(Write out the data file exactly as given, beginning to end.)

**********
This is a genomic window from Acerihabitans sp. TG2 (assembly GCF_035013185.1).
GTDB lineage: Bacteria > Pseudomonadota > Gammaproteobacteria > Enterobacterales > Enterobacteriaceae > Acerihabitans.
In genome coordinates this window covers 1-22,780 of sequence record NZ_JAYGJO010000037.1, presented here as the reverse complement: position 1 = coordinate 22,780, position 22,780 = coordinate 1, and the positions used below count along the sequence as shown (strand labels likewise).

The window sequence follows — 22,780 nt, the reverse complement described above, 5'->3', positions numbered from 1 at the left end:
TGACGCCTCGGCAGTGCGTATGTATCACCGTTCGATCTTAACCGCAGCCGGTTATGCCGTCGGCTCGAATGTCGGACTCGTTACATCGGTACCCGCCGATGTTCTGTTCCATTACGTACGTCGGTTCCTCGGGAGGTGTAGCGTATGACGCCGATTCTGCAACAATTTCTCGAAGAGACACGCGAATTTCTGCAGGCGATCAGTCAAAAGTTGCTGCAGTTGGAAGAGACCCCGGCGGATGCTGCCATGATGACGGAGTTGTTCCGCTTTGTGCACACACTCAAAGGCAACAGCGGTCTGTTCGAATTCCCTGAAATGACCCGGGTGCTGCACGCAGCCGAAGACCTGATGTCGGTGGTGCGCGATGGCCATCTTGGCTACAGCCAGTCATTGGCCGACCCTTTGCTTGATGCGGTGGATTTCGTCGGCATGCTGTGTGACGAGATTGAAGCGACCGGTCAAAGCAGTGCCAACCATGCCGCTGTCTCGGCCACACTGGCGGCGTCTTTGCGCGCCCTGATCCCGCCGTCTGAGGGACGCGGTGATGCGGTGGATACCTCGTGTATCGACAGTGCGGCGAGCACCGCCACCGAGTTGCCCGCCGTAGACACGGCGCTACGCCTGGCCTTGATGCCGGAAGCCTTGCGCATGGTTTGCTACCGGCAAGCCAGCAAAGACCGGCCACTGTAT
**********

This is a genomic window from Acerihabitans sp. TG2 (assembly GCF_035013185.1).
GTDB lineage: Bacteria > Pseudomonadota > Gammaproteobacteria > Enterobacterales > Enterobacteriaceae > Acerihabitans.
In genome coordinates this window covers 1-22,780 of sequence record NZ_JAYGJO010000037.1, presented here as the reverse complement: position 1 = coordinate 22,780, position 22,780 = coordinate 1, and the positions used below count along the sequence as shown (strand labels likewise).

The window sequence follows — 22,780 nt, the reverse complement described above, 5'->3', positions numbered from 1 at the left end:
TGACGCCTCGGCAGTGCGTATGTATCACCGTTCGATCTTAACCGCAGCCGGTTATGCCGTCGGCTCGAATGTCGGACTCGTTACATCGGTACCCGCCGATGTTCTGTTCCATTACGTACGTCGGTTCCTCGGGAGGTGTAGCGTATGACGCCGATTCTGCAACAATTTCTCGAAGAGACACGCGAATTTCTGCAGGCGATCAGTCAAAAGTTGCTGCAGTTGGAAGAGACCCCGGCGGATGCTGCCATGATGACGGAGTTGTTCCGCTTTGTGCACACACTCAAAGGCAACAGCGGTCTGTTCGAATTCCCTGAAATGACCCGGGTGCTGCACGCAGCCGAAGACCTGATGTCGGTGGTGCGCGATGGCCATCTTGGCTACAGCCAGTCATTGGCCGACCCTTTGCTTGATGCGGTGGATTTCGTCGGCATGCTGTGTGACGAGATTGAAGCGACCGGTCAAAGCAGTGCCAACCATGCCGCTGTCTCGGCCACACTGGCGGCGTCTTTGCGCGCCCTGATCCCGCCGTCTGAGGGACGCGGTGATGCGGTGGATACCTCGTGTATCGACAGTGCGGCGAGCACCGCCACCGAGTTGCCCGCCGTAGACACGGCGCTACGCCTGGCCTTGATGCCGGAAGCCTTGCGCATGGTTTGCTACCGGCAAGCCAGCAAAGACCGGCCACTGTAT